Image from https://threespeedmania.wordpress.com/
Sturmey-Archer has been producing the AW 3-speed internal gear hub continuously since 1936. To be more accurate, the company, now owned by Sun-Race, modified the design in the '80s to get rid of the neutral space between 2nd and 3rd gear but for all intents and purposes, the hub is still very similar. The AW was the most commonly-used 3-speed hub up through the 1990s which is a true testament to its bulletproof design. It wasn't until recently that Shimano, a long time competitor, finally exceeded Sturmey-Archer in the frequency of 3-speed hubs used on new bikes.
For a little while now, I have been collecting (hoarding, rather) 3-speed hubs, parts, and other trim for projects, future usage, and spares. I did not intend to collect just for the sake of collecting; most of these parts will probably be used at some point. My bikes cover countless hard miles on a daily basis so it's nice to have replacement parts if needed. My collection is not large, but according to certain folks, "once you have at least three, you have a collection" so therefore I must have a collection.
You know you've gotten deep into your hobby when you have stuff like this just lying around on the floor. Pictured above is a rather hard-to-use 1968 28-hole shell containing the internals of my sister's fried 1972 hub. This particular hub was cleaned up for display and play. The shell came in a lot of 3: the photo above this one contains a 1954 alloy shell and another '68 28h shell. The very usable '72 36h shell from my sister's bike.
One more lot of shells: a bunch of single-speed coasters, most of which are New Departure Model Ds. At one point, I had more than twenty that were purchased in one lot but I have sold most of them. The four in the right photo will be turned into shot glasses. Also pictured here on the left are a '78 Sturmey-Archer S3C shell with enlarged holes, an '64 TCW III shell (the TCW, S3C, and AWC 1 shells are interchangeable), and one of the 28h shells from the first photo. I must admit the ones in these two photos will likely not see the road again but instead be used for other things. The right photo shows the abundance of 18-tooth cogs (of which I have about ten) that came standard on 3-speed hubs and broken indicator chains.
Here is a 1956 Sturmey-Archer FG (Dyno-Four) shell, a '56 AW, and a nameless single-speed coaster that I used all of last semester as paper weights for construction drawings. At a certain point in time, somebody removed the dynamo from the FG and welded the left side pawl ring in place. He or she probably wanted to reduce weight. I would not like to re-use this hub shell on a bike. Why they got rid of the bolts, I don't know.
Carrying on, we see something else peeking out ... the FG's internals sitting in a vise?
I am currently investigating whether I can cut the welds from the shell, remove the left side pawl ring, and weld them to an AW hub shell. Something slightly inconvenient is that Sturmey-Archer decided to use different left-side pawls on the FG than the FW (non-Dynohub Four). Pictured above is the 1956 FG. The holes in the face of the pawl carrier would house sprung rods, which function as pawls, that nestle into the holes in the hub shell to the right. The FW used the same standard pawls and ring that the AW used, which means the two shells are interchangeable. My thought is that they did this to make the hub internals narrower, allowing room for the Dynohub magnet. Anyway, some day, I plan to retrofit an AW hub shell for use with the FG internals. It may have to be an older one with a threaded left pawl ring. I'm worried that welding may warp the shell and ring. We'll see how that goes down.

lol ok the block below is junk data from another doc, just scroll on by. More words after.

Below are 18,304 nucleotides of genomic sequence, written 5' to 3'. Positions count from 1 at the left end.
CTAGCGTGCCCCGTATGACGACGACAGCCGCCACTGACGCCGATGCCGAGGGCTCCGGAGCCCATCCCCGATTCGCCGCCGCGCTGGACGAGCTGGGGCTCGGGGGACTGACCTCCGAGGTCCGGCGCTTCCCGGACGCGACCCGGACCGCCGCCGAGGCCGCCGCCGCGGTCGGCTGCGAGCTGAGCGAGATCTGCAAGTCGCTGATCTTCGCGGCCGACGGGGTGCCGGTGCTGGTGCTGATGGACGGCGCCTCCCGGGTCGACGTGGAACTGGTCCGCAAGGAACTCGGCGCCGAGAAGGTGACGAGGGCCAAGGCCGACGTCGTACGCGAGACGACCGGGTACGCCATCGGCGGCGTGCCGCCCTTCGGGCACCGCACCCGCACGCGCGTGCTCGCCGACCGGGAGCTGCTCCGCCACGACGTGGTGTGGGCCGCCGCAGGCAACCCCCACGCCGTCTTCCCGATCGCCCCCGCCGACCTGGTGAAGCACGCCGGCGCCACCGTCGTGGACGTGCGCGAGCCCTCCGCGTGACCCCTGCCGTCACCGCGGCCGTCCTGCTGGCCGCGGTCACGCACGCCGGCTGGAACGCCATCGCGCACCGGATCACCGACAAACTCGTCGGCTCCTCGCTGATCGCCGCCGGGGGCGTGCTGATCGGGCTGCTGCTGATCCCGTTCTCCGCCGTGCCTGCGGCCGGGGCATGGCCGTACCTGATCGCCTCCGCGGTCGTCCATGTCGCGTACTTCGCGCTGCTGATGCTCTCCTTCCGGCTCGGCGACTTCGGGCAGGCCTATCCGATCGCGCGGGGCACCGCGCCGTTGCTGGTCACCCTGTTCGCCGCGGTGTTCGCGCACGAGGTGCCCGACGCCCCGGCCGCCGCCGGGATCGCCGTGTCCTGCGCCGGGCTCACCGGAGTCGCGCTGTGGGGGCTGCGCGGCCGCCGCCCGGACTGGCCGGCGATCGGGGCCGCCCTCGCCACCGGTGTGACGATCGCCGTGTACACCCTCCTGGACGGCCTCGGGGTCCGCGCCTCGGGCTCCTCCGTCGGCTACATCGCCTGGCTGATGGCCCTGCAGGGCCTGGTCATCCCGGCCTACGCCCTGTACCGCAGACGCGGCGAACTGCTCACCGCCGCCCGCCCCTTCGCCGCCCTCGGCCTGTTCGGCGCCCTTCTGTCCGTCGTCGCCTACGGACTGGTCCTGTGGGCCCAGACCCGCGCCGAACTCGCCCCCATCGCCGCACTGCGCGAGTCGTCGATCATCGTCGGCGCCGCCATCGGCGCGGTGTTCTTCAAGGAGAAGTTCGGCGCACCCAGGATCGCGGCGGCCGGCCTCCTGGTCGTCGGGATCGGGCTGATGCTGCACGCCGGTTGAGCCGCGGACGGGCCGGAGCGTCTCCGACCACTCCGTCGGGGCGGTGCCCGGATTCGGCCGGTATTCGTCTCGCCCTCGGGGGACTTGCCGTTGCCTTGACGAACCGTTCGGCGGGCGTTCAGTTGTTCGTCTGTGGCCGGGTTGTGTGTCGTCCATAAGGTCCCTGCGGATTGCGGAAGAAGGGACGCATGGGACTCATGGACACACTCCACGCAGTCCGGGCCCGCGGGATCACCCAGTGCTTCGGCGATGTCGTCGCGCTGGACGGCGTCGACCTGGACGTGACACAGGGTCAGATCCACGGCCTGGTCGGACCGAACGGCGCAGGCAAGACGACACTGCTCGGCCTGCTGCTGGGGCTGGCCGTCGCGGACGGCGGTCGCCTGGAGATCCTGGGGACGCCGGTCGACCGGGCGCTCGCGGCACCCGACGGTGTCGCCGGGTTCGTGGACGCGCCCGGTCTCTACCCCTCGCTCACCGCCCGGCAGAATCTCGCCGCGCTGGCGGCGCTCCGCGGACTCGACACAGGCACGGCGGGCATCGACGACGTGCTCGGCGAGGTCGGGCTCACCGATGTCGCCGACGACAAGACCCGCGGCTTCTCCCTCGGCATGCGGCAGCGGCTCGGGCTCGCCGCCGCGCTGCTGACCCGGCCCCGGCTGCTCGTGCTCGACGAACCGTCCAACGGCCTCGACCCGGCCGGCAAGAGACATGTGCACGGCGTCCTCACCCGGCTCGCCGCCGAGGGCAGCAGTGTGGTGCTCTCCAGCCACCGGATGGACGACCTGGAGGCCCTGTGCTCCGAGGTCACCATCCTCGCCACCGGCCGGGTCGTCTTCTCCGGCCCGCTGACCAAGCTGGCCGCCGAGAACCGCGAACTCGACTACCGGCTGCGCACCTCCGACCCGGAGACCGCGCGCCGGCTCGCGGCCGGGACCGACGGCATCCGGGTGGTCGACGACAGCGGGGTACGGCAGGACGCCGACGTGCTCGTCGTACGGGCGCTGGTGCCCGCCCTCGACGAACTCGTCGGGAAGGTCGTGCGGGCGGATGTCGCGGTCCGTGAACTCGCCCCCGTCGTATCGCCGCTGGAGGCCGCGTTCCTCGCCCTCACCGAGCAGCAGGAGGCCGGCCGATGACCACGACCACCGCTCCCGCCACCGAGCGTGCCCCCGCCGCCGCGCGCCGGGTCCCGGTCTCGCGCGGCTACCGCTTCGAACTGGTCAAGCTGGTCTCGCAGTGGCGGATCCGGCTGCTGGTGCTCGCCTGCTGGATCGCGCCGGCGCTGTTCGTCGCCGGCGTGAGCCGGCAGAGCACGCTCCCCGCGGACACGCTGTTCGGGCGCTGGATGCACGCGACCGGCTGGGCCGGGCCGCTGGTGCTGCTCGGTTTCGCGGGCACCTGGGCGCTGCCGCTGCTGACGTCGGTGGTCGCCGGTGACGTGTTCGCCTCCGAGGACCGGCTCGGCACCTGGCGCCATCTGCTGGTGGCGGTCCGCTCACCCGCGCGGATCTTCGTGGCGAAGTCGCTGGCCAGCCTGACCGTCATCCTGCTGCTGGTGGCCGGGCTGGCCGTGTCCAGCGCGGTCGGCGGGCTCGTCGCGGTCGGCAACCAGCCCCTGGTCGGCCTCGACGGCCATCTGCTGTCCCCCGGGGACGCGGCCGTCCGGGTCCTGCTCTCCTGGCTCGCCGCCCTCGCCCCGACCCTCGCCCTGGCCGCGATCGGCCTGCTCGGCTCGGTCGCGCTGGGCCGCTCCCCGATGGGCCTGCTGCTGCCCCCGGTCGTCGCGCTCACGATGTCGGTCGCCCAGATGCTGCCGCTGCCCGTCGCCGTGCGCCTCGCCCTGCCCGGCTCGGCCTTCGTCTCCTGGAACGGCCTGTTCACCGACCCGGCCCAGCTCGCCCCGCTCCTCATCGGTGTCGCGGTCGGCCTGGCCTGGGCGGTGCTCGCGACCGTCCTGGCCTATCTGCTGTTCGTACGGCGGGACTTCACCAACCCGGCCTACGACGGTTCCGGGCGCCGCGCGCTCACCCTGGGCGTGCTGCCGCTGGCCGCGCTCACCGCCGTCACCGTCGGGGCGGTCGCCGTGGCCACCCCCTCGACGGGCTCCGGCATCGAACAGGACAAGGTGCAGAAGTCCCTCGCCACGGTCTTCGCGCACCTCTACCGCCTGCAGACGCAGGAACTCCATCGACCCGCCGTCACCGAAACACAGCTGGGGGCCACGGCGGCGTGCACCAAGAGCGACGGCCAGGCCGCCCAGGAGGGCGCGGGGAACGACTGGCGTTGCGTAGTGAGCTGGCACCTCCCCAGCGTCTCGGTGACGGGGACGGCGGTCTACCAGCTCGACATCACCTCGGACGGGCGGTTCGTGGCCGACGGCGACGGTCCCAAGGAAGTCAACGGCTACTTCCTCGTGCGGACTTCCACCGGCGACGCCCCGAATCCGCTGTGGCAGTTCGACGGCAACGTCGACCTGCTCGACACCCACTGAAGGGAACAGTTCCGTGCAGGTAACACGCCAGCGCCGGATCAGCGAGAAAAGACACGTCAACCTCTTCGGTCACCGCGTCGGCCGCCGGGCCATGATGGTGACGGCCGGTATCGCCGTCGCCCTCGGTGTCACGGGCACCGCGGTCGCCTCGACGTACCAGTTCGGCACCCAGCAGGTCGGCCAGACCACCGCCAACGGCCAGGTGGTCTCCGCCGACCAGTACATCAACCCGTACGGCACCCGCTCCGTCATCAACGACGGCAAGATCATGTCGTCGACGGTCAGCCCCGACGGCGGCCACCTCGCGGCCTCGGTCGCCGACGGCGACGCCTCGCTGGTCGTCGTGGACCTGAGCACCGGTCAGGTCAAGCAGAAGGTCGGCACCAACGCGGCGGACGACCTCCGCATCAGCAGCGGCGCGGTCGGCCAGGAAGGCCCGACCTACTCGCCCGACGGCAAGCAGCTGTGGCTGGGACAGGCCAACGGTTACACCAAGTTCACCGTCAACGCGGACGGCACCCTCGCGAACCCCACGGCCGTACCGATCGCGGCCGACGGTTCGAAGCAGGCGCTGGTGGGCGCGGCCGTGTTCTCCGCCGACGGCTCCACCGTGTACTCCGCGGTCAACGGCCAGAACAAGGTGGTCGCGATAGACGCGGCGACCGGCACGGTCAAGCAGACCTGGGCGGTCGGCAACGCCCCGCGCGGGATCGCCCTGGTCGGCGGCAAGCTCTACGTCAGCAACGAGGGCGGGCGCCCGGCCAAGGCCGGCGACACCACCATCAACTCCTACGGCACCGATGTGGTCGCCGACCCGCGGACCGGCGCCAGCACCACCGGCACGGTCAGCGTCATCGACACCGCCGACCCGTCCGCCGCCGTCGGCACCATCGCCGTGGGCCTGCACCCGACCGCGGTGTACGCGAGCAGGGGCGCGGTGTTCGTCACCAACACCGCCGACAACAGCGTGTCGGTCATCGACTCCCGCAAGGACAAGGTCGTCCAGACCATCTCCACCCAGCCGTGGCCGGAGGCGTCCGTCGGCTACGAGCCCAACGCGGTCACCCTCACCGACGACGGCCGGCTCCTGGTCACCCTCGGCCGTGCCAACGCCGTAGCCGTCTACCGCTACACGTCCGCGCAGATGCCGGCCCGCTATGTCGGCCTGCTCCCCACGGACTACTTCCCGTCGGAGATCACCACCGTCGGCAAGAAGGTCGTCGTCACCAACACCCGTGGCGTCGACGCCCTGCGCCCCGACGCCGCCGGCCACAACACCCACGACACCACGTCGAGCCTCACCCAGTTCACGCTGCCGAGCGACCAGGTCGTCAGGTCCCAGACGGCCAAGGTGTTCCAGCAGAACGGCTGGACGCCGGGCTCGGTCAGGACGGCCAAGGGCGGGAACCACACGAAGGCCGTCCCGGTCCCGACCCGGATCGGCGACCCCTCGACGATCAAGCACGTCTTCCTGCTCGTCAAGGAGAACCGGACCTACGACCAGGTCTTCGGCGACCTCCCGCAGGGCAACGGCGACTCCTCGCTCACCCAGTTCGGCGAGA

Actually, what I was trying to get at earlier was the box peeking out from under my tool cart. My Box-O-Hubs, the contents of which shall follow.
Let's start with the unlikely ones. Pictured here are two Shimano Nexus Inter-3 hubs, freewheel and coaster brake. I got these for cheap, nearly new, and I'm still not sure what they'll be used on. I'm not familiar with Shimano hubs, only that the old ones were weak and the new ones are quite good. The model numbers here are SG-3R40 and SG-3C41. "C" probably stands for "coaster" but I am not sure how many other versions or iterations of the Nexus hub exist.
Moving on, we have a 1940s New Departure Model D single speed coaster, this time complete, and a 1963 Bendix red band. I first planned to buy parts and make one of my empty Model D shells roadworthy but I soon realized that while the parts were available, it was more cost-effective just to buy a complete one. I still bought the bearings, pictured on the right, because they were so beautifully made. Frankly speaking, they are probably over-engineered because they don not seem to roll any smoother than the standard style cages (though they are less easily deformed when removed for service) but they are definitely of very high quality. New Departure, the name of which is etched around the inner edge of the bearing cage, was a division of General Motors and produced bearings for cars as well. Both of these coaster hubs have reputations of being very tough and effective pieces of machinery. Again, I'm not sure what I'll use these for and they both need to be overhauled, but I'm thinking one of them will end up driving a Bowden Spacelander that a friend and I plan to replicate.